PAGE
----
Pete Kaufman: New Publisher Shows Why It's Called the Newspaper Business

A look back at the history of the Lemon Grove Review.

In our last two columns, we traced the history of the Lemon Grove Review, our hometown newspaper, from 1948 to 1989. Today, we look at the Pete Kaufman years of the Review, from 1989 to 1995. We are indebted to the estimable Steve Saint, the last publisher of the Review, and his ace reporter, Cheryl Cohen, for insight into this phase.

Act 5: The Kaufman Years In 1989, the old pro, Max Goodwin, who had edited the Lemon Grove Review for 37 years, sold Homeland Publishing and its weeklies to Pete Kaufman, a Duke University graduate, former CPA and early computer geek. Goodwin's circulation—more than 5,000 subscribers—had plummeted to a few hundred and his publishing company, with its aging linotype machines, couldn't compete with the new laser prints and computers, technologies familiar to Kaufman. For two years Goodwin tried to sell the business. Then, after a year-long negotiation, Kaufman closed the deal.

Kaufman moved the Review into the digital age a decade before the widely recognized start (1998) of the tech revolution that has altered life around the globe. Though he came to journalism as a CPA, Kaufman had actually racked up 21 years in the community newspaper game, first, on the business end of Community Newspapers, Inc., in Louisville and Shelbyville, Ky. There, he was tasked with eliminating handwritten accounting methods and installing computer systems that tracked inventory, profit and loss, and demographics. In the process, he learned the newspaper business.

Community Newspapers became a division of Landmark Communications, which purchased the ailing Daily Californian in El Cajon. Remember the Californian's glory days? A big building on Pioneer Way run like a big-time newsroom with dozens of reporters and columnists, an Associated Press feed, trucks toting issues to countless newsstands, a $2 million printing press, and a killer overhead. Enter Kaufman in 1984 to downsize the weekly into a leaner, meaner operation computerized to track accountability and profitability. He moved national news to the middle section and local news to the front page—why continue to compete with the region's major daily newspapers, the San Diego Union and the Evening Tribune?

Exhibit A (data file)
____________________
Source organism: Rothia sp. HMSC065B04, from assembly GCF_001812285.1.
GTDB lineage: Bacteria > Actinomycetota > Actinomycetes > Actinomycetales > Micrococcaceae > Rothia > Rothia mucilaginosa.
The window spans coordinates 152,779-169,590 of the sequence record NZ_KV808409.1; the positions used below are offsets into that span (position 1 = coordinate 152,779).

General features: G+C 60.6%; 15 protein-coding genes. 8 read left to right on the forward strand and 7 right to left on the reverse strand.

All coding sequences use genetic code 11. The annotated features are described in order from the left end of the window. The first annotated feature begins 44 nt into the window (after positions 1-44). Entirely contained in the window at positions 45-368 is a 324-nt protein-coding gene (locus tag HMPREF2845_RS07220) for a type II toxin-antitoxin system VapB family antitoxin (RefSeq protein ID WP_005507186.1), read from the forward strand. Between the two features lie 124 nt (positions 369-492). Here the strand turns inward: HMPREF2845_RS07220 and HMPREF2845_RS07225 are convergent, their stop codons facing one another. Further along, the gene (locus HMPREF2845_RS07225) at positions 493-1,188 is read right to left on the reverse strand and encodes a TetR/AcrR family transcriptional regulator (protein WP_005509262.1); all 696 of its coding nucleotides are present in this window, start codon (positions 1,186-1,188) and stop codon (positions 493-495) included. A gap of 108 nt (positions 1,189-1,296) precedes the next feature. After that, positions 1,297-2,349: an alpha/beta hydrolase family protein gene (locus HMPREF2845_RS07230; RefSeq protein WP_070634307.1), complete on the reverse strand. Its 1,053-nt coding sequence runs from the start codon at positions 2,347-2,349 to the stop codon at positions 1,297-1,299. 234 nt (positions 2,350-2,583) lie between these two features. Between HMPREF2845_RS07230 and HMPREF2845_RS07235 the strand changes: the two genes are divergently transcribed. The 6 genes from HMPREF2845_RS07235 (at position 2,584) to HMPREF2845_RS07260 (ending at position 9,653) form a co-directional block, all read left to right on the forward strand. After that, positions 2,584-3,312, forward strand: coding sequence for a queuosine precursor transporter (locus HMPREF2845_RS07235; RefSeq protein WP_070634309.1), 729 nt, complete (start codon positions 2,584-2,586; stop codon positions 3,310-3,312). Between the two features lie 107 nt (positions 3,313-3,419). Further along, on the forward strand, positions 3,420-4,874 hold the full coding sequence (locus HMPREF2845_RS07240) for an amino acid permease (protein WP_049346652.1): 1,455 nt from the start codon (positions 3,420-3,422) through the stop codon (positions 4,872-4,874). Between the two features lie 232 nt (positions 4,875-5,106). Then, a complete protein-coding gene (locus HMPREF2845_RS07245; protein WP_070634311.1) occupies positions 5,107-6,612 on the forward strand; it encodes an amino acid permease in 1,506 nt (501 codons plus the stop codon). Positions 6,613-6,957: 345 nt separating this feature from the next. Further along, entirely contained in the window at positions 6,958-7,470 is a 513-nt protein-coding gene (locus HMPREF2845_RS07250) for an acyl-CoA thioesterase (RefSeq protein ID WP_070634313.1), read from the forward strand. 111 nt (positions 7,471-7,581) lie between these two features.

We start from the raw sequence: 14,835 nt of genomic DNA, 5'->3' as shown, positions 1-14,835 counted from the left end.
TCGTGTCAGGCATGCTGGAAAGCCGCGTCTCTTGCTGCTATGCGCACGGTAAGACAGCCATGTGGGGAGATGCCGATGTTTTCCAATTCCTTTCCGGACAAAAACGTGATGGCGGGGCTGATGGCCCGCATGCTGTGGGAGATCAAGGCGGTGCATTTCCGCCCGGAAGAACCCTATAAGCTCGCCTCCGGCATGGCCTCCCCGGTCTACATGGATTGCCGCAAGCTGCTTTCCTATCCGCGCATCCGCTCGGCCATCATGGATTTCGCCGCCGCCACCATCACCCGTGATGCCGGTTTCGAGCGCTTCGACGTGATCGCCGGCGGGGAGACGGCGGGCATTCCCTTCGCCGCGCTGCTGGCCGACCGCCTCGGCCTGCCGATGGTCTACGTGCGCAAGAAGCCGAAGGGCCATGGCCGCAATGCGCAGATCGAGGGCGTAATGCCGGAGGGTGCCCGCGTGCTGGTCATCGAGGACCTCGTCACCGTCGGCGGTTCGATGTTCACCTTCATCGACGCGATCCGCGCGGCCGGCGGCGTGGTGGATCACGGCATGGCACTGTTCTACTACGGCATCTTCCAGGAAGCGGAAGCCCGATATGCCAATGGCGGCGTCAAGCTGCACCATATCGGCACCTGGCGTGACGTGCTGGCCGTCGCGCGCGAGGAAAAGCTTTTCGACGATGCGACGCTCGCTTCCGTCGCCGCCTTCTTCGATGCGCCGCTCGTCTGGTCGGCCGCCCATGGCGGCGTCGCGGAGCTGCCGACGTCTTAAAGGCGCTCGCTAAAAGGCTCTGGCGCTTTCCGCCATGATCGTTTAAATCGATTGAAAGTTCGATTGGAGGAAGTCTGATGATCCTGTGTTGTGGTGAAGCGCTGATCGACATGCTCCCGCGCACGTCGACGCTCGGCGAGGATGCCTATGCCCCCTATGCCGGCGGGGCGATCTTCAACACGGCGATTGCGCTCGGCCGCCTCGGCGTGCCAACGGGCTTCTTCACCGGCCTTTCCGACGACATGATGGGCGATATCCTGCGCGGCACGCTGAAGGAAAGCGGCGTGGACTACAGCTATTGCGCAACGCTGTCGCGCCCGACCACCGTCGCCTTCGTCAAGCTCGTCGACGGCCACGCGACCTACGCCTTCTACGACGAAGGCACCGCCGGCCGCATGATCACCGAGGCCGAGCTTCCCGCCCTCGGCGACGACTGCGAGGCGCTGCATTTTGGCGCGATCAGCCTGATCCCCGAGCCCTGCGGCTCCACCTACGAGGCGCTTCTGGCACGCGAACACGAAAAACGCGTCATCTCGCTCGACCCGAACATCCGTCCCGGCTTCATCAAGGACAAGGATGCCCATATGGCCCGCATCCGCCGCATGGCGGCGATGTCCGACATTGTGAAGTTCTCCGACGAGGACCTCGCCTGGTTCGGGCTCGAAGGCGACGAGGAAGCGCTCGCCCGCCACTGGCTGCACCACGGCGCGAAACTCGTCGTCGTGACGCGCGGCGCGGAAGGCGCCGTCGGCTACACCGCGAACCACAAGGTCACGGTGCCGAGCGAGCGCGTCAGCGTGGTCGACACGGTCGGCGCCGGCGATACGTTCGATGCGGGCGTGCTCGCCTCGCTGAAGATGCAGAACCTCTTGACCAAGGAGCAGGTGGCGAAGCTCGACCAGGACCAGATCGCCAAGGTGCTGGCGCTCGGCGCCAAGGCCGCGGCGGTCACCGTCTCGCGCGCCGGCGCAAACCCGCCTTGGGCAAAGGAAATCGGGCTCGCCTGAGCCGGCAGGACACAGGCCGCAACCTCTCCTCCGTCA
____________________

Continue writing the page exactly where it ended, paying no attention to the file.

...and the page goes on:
Kaufman ran The Daily Californian until 1987 and reached break-even—but he who hires, fires, trims and prunes to cut losses wins no popularity contests, no matter how solid his track record. With his first marriage in tatters and citing "differences with management," he departed, yearning to run his own business and stay in San Diego County. The Lemon Grove Review and the Spring Valley Bulletin were his ticket to ride. He started Forum Publications, bought $10,000 worth of computer equipment and issued his first paper on Feb. 23, 1989 with the help of volunteer reporter Karen O'Rourke and a few renegades from The Daily Californian.

Kaufman used colored logos and eliminated bylines—there were no employees, so he couldn't attribute every article to a lone writer, especially if he was the writer. He bought the La Mesa Forum and derived his major income for all three weeklies from legal ads, long the pacemaker of the business.  He hooked up with a native son, Pete Smith, who had trained at the prestigious Brook Photography Institute, Santa Barbara, and was already an award-winning photojournalist. Between them, they saved all of the original Review editions and stored them with the Lemon Grove Historical Society, which, through an ongoing fundraising effort, is digitizing all 50 years at Carmel Business Systems, Spring Valley.